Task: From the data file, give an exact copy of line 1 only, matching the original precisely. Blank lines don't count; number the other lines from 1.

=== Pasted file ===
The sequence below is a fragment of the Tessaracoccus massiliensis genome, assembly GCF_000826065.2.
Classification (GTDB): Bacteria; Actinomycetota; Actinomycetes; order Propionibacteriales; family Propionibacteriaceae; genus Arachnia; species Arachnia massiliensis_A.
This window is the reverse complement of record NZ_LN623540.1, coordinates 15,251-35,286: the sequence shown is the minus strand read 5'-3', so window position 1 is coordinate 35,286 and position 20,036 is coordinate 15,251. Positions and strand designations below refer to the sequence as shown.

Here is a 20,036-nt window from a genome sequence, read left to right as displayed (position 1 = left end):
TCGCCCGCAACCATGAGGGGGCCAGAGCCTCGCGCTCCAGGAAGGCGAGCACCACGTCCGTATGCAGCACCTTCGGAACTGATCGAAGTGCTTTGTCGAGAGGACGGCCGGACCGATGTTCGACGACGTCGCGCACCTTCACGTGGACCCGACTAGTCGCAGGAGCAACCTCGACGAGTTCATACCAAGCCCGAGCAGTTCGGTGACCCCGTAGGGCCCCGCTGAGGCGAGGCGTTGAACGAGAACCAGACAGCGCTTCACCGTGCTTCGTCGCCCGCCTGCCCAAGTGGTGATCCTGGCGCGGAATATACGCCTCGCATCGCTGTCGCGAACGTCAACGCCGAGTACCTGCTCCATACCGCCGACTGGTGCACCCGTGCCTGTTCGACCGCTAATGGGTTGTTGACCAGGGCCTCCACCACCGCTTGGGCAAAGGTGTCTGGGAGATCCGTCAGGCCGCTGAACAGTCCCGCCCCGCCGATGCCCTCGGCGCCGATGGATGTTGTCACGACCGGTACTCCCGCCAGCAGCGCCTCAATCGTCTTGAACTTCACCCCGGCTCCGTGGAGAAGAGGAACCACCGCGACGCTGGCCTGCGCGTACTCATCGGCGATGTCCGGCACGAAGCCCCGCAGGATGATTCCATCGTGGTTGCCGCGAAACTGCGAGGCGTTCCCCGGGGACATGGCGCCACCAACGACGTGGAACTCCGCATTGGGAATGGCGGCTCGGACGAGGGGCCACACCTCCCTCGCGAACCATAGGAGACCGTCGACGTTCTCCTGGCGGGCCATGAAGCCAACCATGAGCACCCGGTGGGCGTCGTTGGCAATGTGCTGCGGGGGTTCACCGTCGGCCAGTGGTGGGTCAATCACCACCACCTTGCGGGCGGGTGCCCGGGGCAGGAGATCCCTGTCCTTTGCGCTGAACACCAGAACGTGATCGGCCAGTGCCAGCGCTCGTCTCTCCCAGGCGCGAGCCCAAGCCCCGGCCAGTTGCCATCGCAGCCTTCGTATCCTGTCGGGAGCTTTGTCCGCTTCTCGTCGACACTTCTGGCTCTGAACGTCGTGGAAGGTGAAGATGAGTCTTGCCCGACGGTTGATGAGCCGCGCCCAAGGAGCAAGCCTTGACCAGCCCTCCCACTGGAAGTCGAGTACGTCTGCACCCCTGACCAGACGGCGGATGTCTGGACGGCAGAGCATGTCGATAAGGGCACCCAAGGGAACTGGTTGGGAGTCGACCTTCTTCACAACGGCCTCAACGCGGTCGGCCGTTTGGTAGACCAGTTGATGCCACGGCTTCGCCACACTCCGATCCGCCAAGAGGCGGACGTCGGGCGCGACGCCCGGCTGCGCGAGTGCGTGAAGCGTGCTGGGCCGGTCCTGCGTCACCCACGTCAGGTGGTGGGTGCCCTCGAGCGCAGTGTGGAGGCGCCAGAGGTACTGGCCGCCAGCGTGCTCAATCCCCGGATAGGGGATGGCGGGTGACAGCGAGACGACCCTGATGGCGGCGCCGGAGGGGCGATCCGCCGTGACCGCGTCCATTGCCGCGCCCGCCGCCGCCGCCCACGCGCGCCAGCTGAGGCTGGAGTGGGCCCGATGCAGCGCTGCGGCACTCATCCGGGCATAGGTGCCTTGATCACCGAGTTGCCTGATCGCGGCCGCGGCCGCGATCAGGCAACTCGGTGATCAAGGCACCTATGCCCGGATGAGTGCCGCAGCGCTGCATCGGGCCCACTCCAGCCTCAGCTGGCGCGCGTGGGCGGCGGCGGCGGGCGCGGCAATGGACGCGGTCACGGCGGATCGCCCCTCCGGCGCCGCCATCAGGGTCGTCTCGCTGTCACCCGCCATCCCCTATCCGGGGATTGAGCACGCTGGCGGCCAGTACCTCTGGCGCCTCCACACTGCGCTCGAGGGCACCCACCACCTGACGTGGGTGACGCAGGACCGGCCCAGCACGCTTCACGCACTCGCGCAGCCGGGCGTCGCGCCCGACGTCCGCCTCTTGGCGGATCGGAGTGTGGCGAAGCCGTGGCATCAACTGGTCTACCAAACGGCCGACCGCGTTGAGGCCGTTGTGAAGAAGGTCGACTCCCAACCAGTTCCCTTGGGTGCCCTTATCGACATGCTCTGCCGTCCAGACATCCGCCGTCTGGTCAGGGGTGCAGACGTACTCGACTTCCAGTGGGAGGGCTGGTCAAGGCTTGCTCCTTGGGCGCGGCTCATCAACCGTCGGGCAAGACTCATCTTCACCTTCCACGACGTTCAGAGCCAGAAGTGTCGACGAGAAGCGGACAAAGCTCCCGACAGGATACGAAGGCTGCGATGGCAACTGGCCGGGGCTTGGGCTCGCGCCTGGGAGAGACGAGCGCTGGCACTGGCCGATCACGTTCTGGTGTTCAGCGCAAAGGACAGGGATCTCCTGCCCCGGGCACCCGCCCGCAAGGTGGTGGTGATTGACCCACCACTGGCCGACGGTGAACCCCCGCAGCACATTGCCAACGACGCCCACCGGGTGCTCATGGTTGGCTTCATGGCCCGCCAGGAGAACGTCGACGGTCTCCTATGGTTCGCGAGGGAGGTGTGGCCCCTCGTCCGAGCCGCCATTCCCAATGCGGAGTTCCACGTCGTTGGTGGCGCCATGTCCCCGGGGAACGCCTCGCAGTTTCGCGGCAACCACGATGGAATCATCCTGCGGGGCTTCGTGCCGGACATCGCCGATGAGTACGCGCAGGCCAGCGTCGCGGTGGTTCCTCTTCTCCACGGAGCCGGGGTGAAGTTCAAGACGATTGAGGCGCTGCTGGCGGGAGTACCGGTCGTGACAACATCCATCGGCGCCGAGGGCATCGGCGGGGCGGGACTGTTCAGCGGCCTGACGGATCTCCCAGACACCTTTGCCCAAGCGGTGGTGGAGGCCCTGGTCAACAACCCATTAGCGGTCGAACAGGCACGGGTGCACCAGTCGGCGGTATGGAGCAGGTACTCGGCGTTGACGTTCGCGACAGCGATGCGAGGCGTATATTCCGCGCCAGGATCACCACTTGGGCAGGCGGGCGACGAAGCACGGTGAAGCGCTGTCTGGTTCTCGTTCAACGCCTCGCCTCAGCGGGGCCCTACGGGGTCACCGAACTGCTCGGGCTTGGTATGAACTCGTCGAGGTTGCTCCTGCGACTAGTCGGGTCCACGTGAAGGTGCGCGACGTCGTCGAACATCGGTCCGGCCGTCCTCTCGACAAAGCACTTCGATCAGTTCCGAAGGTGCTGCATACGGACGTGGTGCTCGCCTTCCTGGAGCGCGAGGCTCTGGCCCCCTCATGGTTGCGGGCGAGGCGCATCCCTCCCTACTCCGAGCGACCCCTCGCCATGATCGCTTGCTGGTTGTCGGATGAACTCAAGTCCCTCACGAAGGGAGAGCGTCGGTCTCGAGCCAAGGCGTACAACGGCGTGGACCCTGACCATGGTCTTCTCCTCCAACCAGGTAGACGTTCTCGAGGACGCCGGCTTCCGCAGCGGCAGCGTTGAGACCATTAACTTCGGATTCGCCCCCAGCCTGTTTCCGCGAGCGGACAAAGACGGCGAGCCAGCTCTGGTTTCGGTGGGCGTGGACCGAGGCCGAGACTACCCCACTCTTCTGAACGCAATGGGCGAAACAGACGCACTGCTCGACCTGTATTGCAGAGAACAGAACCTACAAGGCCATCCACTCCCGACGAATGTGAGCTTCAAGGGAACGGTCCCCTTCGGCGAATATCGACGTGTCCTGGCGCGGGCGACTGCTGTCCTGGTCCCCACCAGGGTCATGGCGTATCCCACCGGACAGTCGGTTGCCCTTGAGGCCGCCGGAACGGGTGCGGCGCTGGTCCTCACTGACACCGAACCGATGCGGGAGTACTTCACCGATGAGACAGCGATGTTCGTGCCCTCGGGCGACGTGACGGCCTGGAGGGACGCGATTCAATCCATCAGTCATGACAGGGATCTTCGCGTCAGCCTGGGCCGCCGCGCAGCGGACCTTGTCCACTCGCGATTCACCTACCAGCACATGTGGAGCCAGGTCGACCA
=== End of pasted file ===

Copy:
The sequence below is a fragment of the Tessaracoccus massiliensis genome, assembly GCF_000826065.2.